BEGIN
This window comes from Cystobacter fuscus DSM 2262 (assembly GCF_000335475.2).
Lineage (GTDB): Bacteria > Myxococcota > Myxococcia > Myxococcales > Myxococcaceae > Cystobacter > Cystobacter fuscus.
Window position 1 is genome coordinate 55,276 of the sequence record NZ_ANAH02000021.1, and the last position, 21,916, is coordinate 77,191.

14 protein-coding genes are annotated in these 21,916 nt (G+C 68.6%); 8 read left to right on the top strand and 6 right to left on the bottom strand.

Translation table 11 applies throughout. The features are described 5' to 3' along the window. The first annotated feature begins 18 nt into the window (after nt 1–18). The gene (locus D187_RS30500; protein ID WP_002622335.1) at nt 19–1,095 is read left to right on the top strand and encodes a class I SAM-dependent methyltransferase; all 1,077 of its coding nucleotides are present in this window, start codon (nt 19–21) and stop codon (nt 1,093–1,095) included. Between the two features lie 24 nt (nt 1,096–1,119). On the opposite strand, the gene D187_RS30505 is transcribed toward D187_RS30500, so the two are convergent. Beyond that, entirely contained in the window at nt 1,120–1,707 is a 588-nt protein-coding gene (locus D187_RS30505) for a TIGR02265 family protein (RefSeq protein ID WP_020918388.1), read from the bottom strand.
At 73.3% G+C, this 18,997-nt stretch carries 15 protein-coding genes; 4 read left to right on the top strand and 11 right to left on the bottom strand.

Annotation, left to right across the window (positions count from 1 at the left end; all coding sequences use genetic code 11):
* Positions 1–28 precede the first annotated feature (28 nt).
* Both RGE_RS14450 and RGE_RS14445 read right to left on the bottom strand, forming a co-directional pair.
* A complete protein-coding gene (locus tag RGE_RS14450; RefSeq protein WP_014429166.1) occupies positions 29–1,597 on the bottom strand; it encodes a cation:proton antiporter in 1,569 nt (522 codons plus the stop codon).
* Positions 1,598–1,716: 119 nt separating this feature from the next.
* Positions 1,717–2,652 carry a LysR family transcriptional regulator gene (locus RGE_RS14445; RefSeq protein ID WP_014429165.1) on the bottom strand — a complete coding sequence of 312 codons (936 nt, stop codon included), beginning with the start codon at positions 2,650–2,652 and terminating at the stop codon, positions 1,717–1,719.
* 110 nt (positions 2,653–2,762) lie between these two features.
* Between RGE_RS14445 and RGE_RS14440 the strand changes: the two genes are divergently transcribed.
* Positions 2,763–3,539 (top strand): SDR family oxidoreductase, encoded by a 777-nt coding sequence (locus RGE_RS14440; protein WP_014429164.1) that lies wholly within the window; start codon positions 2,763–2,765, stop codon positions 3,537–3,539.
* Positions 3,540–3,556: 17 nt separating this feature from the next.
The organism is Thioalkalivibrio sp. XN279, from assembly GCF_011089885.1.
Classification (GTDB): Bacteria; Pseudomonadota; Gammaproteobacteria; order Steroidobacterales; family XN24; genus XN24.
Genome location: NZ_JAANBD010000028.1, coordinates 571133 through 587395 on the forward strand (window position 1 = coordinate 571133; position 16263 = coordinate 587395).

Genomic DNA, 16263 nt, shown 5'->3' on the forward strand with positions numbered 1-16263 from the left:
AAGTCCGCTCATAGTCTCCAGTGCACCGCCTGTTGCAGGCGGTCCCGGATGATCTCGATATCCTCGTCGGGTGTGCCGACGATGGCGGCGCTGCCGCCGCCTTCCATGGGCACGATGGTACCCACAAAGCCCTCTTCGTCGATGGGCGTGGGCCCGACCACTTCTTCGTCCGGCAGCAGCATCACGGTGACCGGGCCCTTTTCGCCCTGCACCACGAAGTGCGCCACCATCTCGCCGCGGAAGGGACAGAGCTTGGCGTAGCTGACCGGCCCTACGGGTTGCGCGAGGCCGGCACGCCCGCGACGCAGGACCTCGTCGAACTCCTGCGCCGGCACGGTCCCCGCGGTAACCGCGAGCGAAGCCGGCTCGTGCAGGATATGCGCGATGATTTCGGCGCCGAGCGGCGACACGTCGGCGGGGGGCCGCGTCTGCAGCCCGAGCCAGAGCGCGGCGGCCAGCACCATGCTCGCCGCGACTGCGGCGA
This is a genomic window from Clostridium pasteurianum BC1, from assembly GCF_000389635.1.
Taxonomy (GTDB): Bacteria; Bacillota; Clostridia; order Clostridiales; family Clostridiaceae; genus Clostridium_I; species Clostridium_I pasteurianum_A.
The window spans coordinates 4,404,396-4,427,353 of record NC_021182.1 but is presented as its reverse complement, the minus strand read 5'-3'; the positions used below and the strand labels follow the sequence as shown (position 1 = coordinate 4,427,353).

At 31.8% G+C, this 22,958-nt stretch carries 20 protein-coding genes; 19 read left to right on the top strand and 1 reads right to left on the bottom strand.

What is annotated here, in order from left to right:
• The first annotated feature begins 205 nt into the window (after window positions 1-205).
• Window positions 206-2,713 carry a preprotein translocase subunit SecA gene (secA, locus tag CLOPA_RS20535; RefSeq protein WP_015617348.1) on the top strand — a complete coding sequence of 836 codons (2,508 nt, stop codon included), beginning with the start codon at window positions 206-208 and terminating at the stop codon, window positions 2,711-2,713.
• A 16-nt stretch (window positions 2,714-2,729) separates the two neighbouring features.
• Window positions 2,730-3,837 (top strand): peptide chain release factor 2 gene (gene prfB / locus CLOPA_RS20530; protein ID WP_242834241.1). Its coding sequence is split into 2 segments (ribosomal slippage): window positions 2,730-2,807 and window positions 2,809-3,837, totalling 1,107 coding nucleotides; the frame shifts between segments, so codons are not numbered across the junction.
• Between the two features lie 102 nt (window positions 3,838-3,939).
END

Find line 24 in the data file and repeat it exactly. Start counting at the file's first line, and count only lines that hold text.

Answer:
The window spans coordinates 4,404,396-4,427,353 of record NC_021182.1 but is presented as its reverse complement, the minus strand read 5'-3'; the positions used below and the strand labels follow the sequence as shown (position 1 = coordinate 4,427,353).